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Begrudging God–Matthew 20: 1-16

September 18, 2011
St. Stephen Presbyterian Church
Fort Worth, TX
Rev. Dr. Fritz Ritsch, Preacher

I did a couple of conferences this past year where some of the speakers were classmates of mine. In fact, some of them were in the classes below me when I was in seminary. And look at them now! Headlining major conferences! They’ve done so well! I’m so proud of them!

No I’m not! 

I keep thinking: Why them and not me?Read More »Begrudging God–Matthew 20: 1-16

Too Hard to Believe–A Sermon on Poverty, Politics, and Faith–August 28, 2011

Matthew 16: 21-28

August 28, 2011

Rev. Dr. Fritz Ritsch, Preacher

The disciple Cephas has really scored. All the other disciples are high-fiving him. He got it right! He figured it out! Jesus is the Messiah, the Son of the Living God! And to reward him, Jesus has renamed him “Peter,” which means “The Rock,” and Jesus has told Peter, right in front of everybody, that Peter will be the rock on which Jesus will build His church, and that he, Peter, will have the keys to heaven and hell! He’ll personally decide who is in and who is out!Read More »Too Hard to Believe–A Sermon on Poverty, Politics, and Faith–August 28, 2011

Yes!– Exodus 1: 8-2: 10

Exodus 1: 8-2: 10
Rev. Dr. Fritz Ritsch, Preacher

The other day I heard about a teacher at American University in DC, Lynn Ganek. When she was studying to be a teacher, she received a student mini-grant for her project. That project ultimately became The Reading Rainbow. Now, she and her family aren’t rich, but they believe in education. They wanted to put their money where their hearts are. So this is what they do: every year, they provide ten grants of $500 each to student teachers who develop projects they feel are making a difference. It’s a time-consuming task that requires developing and reviewing piles of applications and narrowing the field to the ten best-qualified. Then they have a big celebration dinner. They go to all this trouble, $5000 plus the expense of the dinner, because they believe that good teachers make the world a better place.Read More »Yes!– Exodus 1: 8-2: 10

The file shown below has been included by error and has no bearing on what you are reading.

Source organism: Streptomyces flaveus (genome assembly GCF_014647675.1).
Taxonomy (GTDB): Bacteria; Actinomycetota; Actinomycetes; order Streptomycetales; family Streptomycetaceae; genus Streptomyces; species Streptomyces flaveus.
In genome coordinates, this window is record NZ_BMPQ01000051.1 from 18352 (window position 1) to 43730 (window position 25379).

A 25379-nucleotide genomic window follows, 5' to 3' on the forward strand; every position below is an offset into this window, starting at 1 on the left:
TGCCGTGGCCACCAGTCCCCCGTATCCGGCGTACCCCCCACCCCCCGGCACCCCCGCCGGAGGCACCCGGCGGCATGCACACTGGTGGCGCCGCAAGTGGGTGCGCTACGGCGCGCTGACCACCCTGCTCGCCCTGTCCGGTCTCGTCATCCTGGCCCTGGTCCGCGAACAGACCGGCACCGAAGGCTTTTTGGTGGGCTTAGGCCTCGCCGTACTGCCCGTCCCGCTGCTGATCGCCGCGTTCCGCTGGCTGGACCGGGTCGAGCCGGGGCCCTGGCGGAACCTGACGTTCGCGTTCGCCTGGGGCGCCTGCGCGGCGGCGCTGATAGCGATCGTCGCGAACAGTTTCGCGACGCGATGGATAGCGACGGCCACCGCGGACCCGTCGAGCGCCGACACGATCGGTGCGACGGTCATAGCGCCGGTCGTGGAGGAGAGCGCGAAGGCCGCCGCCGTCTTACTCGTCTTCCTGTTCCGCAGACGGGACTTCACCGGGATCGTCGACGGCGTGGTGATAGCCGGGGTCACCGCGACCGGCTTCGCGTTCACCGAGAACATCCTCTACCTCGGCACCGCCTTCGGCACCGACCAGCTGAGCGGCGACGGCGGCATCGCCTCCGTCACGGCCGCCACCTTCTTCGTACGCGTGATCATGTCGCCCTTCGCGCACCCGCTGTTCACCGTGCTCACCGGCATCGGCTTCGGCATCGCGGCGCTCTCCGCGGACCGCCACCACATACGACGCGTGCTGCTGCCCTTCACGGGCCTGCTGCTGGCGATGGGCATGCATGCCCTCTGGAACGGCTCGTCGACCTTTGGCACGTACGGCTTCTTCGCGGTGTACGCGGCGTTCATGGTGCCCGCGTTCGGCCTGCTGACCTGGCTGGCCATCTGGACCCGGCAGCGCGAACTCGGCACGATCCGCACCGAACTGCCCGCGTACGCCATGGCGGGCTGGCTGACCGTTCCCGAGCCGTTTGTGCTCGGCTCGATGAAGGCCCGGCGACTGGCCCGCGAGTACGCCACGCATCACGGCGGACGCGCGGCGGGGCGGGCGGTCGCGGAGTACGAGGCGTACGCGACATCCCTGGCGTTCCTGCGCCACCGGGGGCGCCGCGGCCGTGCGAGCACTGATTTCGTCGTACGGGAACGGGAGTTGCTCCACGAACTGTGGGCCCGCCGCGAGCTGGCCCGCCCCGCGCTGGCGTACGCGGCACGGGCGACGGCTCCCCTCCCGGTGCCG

Where the Waves Are–Dr. Warner Bailey, Preacher


Genesis 37.1-4, 12-28   Psalm 105.1-6, 16-22, 45b   Romans 10.5-15   Matthew 14.22-33

Seeing is not always believing, especially when you look out into the teeth of a storm.  Seeing is not always believing, especially when our heart is full of bitterness, anger, rage, and that sinking feeling of absolute helplessness.  The disciples of Jesus had been with him many months, perhaps a couple of years, and they had witnessed his mighty power many, many times. They knew his face like the back of their hands, and yet when they saw him coming to them over the boiling waves, their last ounce of courage evaporated in the face of the storm. The whole boatload of them convulsed into the despair of overwhelming horror.  They thought he was a ghost, the grim reaper, come to take them to their watery graves.Read More »Where the Waves Are–Dr. Warner Bailey, Preacher

Demon or God?–Genesis 32: 22-31

Demon or God?

Genesis 32: 22-31

Rev. Dr. Fritz Ritsch, Preacher


Our Old Testament story is one of the most familiar of the Bible. Jacob, the most conniving fellow in the scriptures, finds himself between a rock and a hard place. He has managed to outsmart his father-in-law Laban and free himself and his family from Laban’s service. But now he has to figure out how to overcome the demons of his past. Years before, he had disguised himself as his twin brother Esau to trick his blind father into giving him Esau’s blessing. Now Jacob has to pass through the land where Esau now lives, and he has heard that Esau is coming to meet him with two hundred men.  Jacob is terrified. He divides his own company into two groups, so that if Esau attacks him, one group has a chance of escaping. He sends them off and he waits, alone, by the river Jabbok, waits—for what?Read More »Demon or God?–Genesis 32: 22-31